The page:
In an open letter to Sri Lanka’s Minister of Justice, the International Bar Association’s Human Rights Institute (IBAHRI) has called upon the country’s government to abide by due process and uphold the rule of law in the case of Sri Lankan lawyer Hejaaz Hizbullah.
Former state counsel and prominent lawyer Hizbullah was arbitrarily detained on 14 April 2020 for alleged involvement in the 2019 Easter Sunday terrorist attack. He was one of six individuals arrested under Sri Lanka’s Prevention of Terrorism Act (PTA), which allows for warrantless entry, the search of premises and arrest of persons. Prior to his detention, Mr Hizbullah was involved in a number of high-profile cases, including a challenge to the dissolution of parliament in 2018. His arrest comes at a time of rising discrimination against the Muslim community and political dissidents during the COVID-19 pandemic.
In violation of due process rights as established in both domestic and international law, the letter states that: ‘Hizbullah was reportedly not informed of the reason for his arrest, was not served a detention order until 25 April 2020 and was not presented before a magistrate within the requisite 72 hours as required by sections 7 and 9 of the PTA. Further, he has been denied access to legal counsel after being permitted only three brief meetings on 15, 16 and 28 April 2020. These meetings took place in breach of legal professional privilege’. The IBAHRI upholds that: ‘while entirely necessary for the Sri Lankan government to investigate the Easter Sunday attacks, international law, the Sri Lankan Constitution and due process must be observed in this process.’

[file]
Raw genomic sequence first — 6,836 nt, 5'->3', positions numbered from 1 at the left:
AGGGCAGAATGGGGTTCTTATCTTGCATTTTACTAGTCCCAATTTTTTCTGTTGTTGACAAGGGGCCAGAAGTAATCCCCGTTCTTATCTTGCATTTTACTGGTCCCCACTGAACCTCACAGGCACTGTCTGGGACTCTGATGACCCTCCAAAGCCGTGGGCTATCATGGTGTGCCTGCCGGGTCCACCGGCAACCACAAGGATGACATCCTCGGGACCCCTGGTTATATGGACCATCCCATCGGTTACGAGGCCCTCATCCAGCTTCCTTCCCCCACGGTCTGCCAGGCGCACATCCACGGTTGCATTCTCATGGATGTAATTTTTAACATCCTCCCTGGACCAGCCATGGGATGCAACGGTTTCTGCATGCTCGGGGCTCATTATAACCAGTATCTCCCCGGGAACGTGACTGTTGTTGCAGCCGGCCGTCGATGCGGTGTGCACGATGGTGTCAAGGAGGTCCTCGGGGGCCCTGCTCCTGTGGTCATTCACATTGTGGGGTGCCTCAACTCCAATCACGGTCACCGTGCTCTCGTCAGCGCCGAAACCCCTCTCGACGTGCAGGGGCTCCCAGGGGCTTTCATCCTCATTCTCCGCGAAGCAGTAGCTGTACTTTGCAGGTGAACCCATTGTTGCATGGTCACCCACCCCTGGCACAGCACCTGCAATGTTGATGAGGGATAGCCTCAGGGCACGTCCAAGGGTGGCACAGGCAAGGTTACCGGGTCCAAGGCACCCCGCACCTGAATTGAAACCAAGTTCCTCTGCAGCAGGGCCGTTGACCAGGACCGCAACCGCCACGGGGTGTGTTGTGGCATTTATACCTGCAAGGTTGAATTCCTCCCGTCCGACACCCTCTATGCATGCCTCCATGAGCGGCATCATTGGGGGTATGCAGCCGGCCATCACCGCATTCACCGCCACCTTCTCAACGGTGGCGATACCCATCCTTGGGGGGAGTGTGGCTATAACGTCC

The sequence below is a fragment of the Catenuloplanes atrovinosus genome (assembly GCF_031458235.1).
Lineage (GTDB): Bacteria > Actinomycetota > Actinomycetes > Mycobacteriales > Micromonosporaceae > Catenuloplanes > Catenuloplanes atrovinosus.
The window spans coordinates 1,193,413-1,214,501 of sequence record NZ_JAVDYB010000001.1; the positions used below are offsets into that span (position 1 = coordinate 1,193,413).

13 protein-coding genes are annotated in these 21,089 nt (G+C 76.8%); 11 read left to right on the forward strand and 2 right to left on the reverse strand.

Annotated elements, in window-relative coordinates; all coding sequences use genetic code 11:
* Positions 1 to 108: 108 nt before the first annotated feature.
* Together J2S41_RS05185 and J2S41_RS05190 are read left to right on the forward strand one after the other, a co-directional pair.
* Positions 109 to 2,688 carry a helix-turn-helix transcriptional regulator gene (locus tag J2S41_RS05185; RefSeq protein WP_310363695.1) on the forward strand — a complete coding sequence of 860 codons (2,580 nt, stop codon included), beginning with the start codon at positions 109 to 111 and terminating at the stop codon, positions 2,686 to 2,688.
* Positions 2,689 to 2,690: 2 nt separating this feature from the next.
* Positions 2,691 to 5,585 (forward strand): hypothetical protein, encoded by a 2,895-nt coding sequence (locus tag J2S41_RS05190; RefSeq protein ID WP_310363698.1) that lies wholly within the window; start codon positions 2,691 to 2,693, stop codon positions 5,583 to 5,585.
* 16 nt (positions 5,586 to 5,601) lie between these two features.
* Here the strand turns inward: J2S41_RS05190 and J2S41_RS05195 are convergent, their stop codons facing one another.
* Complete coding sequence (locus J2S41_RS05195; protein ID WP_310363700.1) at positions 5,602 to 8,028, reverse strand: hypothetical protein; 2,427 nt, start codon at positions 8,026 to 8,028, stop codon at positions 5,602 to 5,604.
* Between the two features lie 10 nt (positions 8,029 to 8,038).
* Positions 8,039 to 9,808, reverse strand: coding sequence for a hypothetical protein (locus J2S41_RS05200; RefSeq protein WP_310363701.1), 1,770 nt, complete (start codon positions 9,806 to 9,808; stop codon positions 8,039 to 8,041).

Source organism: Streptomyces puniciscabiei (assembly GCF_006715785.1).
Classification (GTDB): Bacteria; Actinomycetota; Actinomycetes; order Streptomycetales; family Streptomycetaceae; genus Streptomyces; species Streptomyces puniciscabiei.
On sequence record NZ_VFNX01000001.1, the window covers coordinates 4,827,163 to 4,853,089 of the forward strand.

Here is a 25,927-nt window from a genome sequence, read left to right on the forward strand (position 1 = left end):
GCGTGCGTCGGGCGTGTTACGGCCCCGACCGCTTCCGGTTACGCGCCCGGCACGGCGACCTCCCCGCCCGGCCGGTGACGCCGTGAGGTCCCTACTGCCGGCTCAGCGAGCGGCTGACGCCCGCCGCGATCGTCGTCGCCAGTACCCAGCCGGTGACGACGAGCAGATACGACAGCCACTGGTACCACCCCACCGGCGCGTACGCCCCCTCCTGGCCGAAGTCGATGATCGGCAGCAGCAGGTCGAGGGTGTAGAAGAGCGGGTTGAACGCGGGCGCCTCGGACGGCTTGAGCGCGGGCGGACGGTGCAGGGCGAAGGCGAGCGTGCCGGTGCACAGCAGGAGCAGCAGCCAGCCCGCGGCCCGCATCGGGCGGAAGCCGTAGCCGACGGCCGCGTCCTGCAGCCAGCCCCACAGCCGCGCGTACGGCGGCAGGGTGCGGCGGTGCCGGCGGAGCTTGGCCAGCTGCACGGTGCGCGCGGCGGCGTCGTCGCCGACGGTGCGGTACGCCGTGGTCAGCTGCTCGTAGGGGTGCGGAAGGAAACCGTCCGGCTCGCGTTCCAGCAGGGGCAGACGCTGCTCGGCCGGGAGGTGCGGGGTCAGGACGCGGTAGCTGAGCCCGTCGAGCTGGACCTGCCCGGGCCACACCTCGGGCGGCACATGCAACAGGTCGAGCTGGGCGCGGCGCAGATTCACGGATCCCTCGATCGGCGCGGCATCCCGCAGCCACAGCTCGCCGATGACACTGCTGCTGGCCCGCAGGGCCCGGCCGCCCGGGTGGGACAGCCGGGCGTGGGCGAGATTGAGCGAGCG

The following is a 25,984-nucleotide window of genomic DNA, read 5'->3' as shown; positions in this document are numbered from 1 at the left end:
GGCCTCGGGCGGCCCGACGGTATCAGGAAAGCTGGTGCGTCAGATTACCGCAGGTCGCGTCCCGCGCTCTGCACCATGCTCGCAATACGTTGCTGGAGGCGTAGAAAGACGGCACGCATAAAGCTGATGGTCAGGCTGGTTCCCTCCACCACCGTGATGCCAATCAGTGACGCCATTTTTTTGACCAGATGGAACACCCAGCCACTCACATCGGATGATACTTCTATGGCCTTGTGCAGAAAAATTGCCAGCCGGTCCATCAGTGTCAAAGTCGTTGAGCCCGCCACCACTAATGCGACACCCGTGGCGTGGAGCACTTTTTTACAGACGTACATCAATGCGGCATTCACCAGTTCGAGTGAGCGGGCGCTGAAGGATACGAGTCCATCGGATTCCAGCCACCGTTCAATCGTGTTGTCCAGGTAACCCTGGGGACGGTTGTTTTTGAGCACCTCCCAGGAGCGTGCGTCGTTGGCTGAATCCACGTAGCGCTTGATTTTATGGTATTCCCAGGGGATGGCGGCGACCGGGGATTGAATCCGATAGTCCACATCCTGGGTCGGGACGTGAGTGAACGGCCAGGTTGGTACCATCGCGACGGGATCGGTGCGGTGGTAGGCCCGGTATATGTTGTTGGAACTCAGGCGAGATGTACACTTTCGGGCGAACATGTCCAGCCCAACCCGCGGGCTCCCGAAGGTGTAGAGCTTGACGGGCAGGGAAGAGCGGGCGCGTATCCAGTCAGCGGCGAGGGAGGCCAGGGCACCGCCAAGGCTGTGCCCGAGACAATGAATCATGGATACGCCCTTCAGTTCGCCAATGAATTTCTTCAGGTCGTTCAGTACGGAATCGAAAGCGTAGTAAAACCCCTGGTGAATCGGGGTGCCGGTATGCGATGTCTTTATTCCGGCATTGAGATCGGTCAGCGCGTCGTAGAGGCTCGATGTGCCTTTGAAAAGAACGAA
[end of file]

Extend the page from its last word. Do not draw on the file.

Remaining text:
The IBAHRI urged the Government of Sri Lanka to respect the independence of lawyers and their right to exercise freedom of expression, as part of their vital role holding the government to account. This year marks 30 years since the adoption of the UN Basic Principles on the Role of Lawyers and the IBA Standards for the Independence of the Legal Profession , which uphold the rights of lawyers to be able to carry out their professional responsibilities. Part of the latter instrument is the ‘protection of the lawyer’s files and documents from seizure or inspection’ and the defence of the rights of lawyers ‘to take part in public discussion of matters concerning the law and the administration of justice.’
The open letter, signed by IBAHRI Co-Chairs Michael Kirby AC CMG and Anne Ramberg Dr jur hc, forms part of the IBAHRI’s ongoing concerns regarding the rule of law, the rights of lawyers and the PTA in Sri Lanka. Following a rapid-response fact-finding mission in 2013, the IBAHRI published a report highlighting the country’s ‘longstanding official hostility’ towards members of the legal profession who express legitimate criticism of the government, the right to which is protected by the Constitution.
The letter concludes with the following statement: ‘The IBAHRI calls upon the Government of Sri Lanka to follow due process in the detention of lawyer Hejaaz Hizbullah, to allow him regular access to his legal counsel and respect legal professional privilege. Whilst the eyes of the world are diverted to addressing the Covid-19 pandemic, the IBAHRI is committed to upholding the rule of law and defending human rights.’ (Colombo Gazette)